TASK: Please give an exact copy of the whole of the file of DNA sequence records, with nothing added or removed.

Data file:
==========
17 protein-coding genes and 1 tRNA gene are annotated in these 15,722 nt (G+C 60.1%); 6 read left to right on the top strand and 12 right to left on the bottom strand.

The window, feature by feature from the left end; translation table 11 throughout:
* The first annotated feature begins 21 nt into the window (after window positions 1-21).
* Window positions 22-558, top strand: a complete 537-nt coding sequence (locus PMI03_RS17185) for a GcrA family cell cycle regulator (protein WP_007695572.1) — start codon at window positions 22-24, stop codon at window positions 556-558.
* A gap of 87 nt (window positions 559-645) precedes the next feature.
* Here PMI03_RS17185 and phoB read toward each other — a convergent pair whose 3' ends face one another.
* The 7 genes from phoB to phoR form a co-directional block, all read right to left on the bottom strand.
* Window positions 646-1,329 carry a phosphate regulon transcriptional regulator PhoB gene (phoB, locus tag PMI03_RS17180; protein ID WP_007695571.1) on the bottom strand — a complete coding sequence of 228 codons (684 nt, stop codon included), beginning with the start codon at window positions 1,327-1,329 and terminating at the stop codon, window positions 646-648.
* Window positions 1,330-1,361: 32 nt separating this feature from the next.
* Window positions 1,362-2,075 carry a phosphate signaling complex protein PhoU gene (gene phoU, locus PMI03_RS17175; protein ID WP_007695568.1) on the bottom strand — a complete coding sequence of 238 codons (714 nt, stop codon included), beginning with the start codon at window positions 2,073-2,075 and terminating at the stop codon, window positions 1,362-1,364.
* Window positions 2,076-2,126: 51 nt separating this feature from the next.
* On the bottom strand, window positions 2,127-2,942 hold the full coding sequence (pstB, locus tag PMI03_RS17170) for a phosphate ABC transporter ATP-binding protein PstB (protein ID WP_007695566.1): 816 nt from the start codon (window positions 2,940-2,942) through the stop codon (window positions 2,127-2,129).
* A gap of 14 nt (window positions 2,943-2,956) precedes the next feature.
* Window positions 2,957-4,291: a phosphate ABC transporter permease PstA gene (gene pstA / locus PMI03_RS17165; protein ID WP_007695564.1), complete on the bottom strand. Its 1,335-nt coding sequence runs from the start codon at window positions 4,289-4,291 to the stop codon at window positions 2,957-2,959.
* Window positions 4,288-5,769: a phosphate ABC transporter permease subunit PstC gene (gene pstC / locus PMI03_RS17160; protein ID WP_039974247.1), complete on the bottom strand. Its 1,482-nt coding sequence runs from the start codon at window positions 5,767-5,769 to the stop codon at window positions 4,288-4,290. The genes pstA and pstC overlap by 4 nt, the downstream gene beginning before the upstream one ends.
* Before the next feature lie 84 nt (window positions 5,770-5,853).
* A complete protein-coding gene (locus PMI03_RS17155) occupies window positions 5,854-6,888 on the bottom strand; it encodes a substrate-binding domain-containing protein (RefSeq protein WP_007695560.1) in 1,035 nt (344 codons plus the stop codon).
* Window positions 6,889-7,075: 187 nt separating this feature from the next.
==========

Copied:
17 protein-coding genes and 1 tRNA gene are annotated in these 15,722 nt (G+C 60.1%); 6 read left to right on the top strand and 12 right to left on the bottom strand.

The window, feature by feature from the left end; translation table 11 throughout:
* The first annotated feature begins 21 nt into the window (after window positions 1-21).
* Window positions 22-558, top strand: a complete 537-nt coding sequence (locus PMI03_RS17185) for a GcrA family cell cycle regulator (protein WP_007695572.1) — start codon at window positions 22-24, stop codon at window positions 556-558.
* A gap of 87 nt (window positions 559-645) precedes the next feature.
* Here PMI03_RS17185 and phoB read toward each other — a convergent pair whose 3' ends face one another.
* The 7 genes from phoB to phoR form a co-directional block, all read right to left on the bottom strand.
* Window positions 646-1,329 carry a phosphate regulon transcriptional regulator PhoB gene (phoB, locus tag PMI03_RS17180; protein ID WP_007695571.1) on the bottom strand — a complete coding sequence of 228 codons (684 nt, stop codon included), beginning with the start codon at window positions 1,327-1,329 and terminating at the stop codon, window positions 646-648.
* Window positions 1,330-1,361: 32 nt separating this feature from the next.
* Window positions 1,362-2,075 carry a phosphate signaling complex protein PhoU gene (gene phoU, locus PMI03_RS17175; protein ID WP_007695568.1) on the bottom strand — a complete coding sequence of 238 codons (714 nt, stop codon included), beginning with the start codon at window positions 2,073-2,075 and terminating at the stop codon, window positions 1,362-1,364.
* Window positions 2,076-2,126: 51 nt separating this feature from the next.
* On the bottom strand, window positions 2,127-2,942 hold the full coding sequence (pstB, locus tag PMI03_RS17170) for a phosphate ABC transporter ATP-binding protein PstB (protein ID WP_007695566.1): 816 nt from the start codon (window positions 2,940-2,942) through the stop codon (window positions 2,127-2,129).
* A gap of 14 nt (window positions 2,943-2,956) precedes the next feature.
* Window positions 2,957-4,291: a phosphate ABC transporter permease PstA gene (gene pstA / locus PMI03_RS17165; protein ID WP_007695564.1), complete on the bottom strand. Its 1,335-nt coding sequence runs from the start codon at window positions 4,289-4,291 to the stop codon at window positions 2,957-2,959.
* Window positions 4,288-5,769: a phosphate ABC transporter permease subunit PstC gene (gene pstC / locus PMI03_RS17160; protein ID WP_039974247.1), complete on the bottom strand. Its 1,482-nt coding sequence runs from the start codon at window positions 5,767-5,769 to the stop codon at window positions 4,288-4,290. The genes pstA and pstC overlap by 4 nt, the downstream gene beginning before the upstream one ends.
* Before the next feature lie 84 nt (window positions 5,770-5,853).
* A complete protein-coding gene (locus PMI03_RS17155) occupies window positions 5,854-6,888 on the bottom strand; it encodes a substrate-binding domain-containing protein (RefSeq protein WP_007695560.1) in 1,035 nt (344 codons plus the stop codon).
* Window positions 6,889-7,075: 187 nt separating this feature from the next.